The stock brake ducts are very effective. I can tell you a story anecdotally. I also chased oil temps first, and build my own oil cooler that lives in the driver side bumper area. I had to remove the driver side brake duct. My second track weekend with the new oil cooler, I ran through a half-used set of HT-10 pads, just on the driver side, and seized my brake caliper and bent the backing plate on the inside brake pad. The passenger side (with stock brake duct) still had probably 1/3 of the pad left. So yes, the stock brake ducts do work.

To address the rest of your concerns, since I do track my car at HPDEs rather frequently (have done 6 weekends this year already at Road Atlanta, NCM, Putnam Park, Autobahn CC, and IMS)-
My home built oil cooler works great, I use a setrab 625 (I think) running off the two plugs in the top of the oil thermostat with the stock oil cooler too.
I have the CSF rad running just distilled water and a bottle of WW during track season.
I have real brake ducts running off NACA ducts in the underbelly tray. Yes, they do dump a lot of air onto the rotor face, but they work well without resorting to a super expensive custom setup like the CF one posted above.
I still was killing my brakes on track, so I have Stoptechs on all four corners.

I have not hit limp mode due to temperatures at all for probably a year and a half.
 

Bnks334

Lieutenant
Dec 1, 2016
505
330
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New York
Lots of bad information in here. The cooling thresholds are well documented by now and can be found in many places. I uploaded the BMW N55 engine PDF here and an N54 specific PDF exists as well:

System Protection If the coolant or the engine oil overheat during operation, certain vehicle functions are influenced to the effect that more energy is available to the engine cooling system. These measures are divided over two operating modes:

• Component protection
- Coolant temperature between 117°C/242°F and 124°C/255°F
- Engine oil temperature between 150°C/300°F and 157°C/314°F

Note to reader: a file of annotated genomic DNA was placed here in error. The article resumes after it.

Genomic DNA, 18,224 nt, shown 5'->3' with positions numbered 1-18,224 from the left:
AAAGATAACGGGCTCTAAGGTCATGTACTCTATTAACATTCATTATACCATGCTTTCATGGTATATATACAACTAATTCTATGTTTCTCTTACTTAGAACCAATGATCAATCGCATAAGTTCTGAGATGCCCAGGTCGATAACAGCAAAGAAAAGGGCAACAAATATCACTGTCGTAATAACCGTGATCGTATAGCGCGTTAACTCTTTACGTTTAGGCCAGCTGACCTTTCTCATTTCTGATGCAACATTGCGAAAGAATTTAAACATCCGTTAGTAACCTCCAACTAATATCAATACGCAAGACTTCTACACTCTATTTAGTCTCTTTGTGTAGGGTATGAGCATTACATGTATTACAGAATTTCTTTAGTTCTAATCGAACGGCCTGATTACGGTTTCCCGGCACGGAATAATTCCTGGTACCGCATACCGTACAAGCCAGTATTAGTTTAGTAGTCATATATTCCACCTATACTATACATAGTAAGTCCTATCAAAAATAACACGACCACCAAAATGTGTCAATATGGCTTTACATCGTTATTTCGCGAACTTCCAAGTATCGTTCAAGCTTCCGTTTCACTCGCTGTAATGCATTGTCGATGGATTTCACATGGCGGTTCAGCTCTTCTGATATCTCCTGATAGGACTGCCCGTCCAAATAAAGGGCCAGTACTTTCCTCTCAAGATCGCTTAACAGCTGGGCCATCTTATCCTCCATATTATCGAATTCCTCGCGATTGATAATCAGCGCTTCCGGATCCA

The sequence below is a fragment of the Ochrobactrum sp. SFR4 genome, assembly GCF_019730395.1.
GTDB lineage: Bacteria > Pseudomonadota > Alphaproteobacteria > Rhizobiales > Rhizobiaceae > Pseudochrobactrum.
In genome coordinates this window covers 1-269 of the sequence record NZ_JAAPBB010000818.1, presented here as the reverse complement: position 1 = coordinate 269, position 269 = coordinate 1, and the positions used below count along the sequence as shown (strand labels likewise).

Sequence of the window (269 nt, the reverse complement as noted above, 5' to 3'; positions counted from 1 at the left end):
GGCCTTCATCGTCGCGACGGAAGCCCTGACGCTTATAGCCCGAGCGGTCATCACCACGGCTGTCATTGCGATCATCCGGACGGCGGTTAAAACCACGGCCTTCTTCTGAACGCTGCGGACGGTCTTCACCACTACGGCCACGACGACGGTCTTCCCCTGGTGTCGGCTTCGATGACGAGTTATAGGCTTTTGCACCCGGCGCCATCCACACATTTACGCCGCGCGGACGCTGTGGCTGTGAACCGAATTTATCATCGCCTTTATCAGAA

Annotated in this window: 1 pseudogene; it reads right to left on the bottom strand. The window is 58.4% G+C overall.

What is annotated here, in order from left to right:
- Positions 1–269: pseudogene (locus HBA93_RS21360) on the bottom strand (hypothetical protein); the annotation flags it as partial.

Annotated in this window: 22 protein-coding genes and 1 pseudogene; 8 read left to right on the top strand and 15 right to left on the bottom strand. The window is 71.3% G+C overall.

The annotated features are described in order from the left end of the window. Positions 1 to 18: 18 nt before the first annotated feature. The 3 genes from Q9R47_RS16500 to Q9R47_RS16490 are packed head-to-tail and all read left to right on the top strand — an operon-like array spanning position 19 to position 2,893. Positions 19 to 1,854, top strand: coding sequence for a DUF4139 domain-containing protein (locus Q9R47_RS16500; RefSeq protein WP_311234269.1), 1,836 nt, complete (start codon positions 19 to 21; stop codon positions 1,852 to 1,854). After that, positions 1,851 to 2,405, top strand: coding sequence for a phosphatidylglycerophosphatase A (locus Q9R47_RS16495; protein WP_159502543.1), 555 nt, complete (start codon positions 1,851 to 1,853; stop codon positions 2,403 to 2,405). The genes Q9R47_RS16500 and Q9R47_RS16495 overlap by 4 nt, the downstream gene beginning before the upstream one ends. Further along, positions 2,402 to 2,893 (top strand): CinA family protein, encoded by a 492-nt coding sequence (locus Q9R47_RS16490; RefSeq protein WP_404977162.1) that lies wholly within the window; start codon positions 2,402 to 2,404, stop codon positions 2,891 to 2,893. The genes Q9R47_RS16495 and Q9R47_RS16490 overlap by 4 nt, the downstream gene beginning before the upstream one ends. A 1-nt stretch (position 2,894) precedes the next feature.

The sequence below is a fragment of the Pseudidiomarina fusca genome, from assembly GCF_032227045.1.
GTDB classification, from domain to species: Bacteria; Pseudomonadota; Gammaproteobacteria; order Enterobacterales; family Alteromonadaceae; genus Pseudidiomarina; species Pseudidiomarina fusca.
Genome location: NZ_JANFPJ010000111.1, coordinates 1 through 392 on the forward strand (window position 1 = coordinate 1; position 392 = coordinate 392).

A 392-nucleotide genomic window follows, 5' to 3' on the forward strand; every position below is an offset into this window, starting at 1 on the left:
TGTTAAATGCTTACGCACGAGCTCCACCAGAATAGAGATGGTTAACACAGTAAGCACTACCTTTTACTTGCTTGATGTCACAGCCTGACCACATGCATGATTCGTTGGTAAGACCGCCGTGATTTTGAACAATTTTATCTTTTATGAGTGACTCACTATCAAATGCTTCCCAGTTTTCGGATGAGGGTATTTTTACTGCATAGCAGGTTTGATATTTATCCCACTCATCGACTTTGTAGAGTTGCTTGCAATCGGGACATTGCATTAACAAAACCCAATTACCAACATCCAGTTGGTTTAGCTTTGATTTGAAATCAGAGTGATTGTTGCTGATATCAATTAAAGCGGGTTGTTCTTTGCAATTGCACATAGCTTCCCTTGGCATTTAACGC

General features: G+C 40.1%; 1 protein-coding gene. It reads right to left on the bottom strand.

- Result: The output of the air conditioning system (up to 100%) and of the engine is reduced

• Emergency
- Coolant temperature between 125°C/257°F and 129°C/264°F
- Engine oil temperature between 158°C/316°F and 163°C/325°F
- Result: The power output of the engine is reduced (up to 90%)

The seconds part is that the DME controls coolant temps. Upgrading your radiator does nothing if you haven't also modified the cooling tables appropriately. MHD has released the cooling tables for both N54 and N55 and offers lowered thresholds for engaging more active cooling capacity for lower coolant temps:

- Coolant target flash option (Stock / Sport / Track)

Sport Mode:

Coolant normal 95c (106c Stock)
Coolant high 90c (95c Stock)
Coolant high+kft 80c (85c / 80c Stock) (This mode is activated at full throttle)
Amb threshold for high mode 27c (37c Stock)
Amb threshold for high + kft 32c (42c Stock)

Track Mode (only for drag race application):
Coolant normal 90c(106c Stock)
Coolant high 85c(95c Stock)
Coolant high + kft 80c(85c / 80c Stock) (This mode is activated at full throttle)
Amb threshold for high mode 22c(37c Stock)
Amb threshold for high + kft 27c(42c Stock)

There is an ECO target (109°C stock) but it is not modified

N54 cars (twin turbos generate more heat) and DCT cars seem to suffer from higher temps. The solution hasn't been straightforward with people making claims of varying success with oil coolers, radiators, ATF coolers, or combinations of all three. At the end of the day, the stock 10 row oil cooler isn't all that effective on a tuned car. Upgrade to at least a 19row. Oil sheds heat less efficiently than coolant. With lowered coolant temps you'll still see oil temps climb without an oil cooler on track. You cant just throw a bigger oil cooler in the wheel well either it NEEDS to get air from the front fascia too. Same thing with a trans cooler. Radiator upgrade still seems necessary too since Race settings target 180f and I was still seeing 217f peak coolant temps at the end of the straight away (reasonable but not ideal)...

My 6MT N55 is perfectly fine at HPDE with stock cooling, modified tables, and lower cooling targets. I run straight water in the summer and switch back to 50:50 for winter. It makes a massive difference in cooling. The system is closed and is under 15psi pressure which greatly increases the boiling temp of the fluid in the cooling system. so no, you won't boil straight water + some type of additive like water wetter.

N55 Custom Cobb tune
PPK cooling tables (assumed to target lower coolant temps than stock)
88f and humid
http://datazap.me/u/banks334/track-d...oom=5722-31022

N55 Stage 2+ MHD OTS map
Cooling (race mode)
86f and humid
http://datazap.me/u/banks334/lime-ro...ata=6-19-20-22

My ghetto brake ducts:
* $25 2.5" shop vac hose kit
* 2x $5 shop vac large scoop attachments
* PFC-08 compound and RBF600 fluid

I'd write up a DIY, but people don't seem to like to see cheap stuff like this... All I did was cut the shop vac hose in half and trim the attachments down to fit my bumper. I then used large snips to cut out a hole in the heat shield for the hose to sit. I could have taken the heat shield off and made cut-out seamless, but I didn't feel like it was worth the extra effort. I just cut my heat shield right down the middle and then snipped out the 2.5" hole. Took all of about 15minutes lol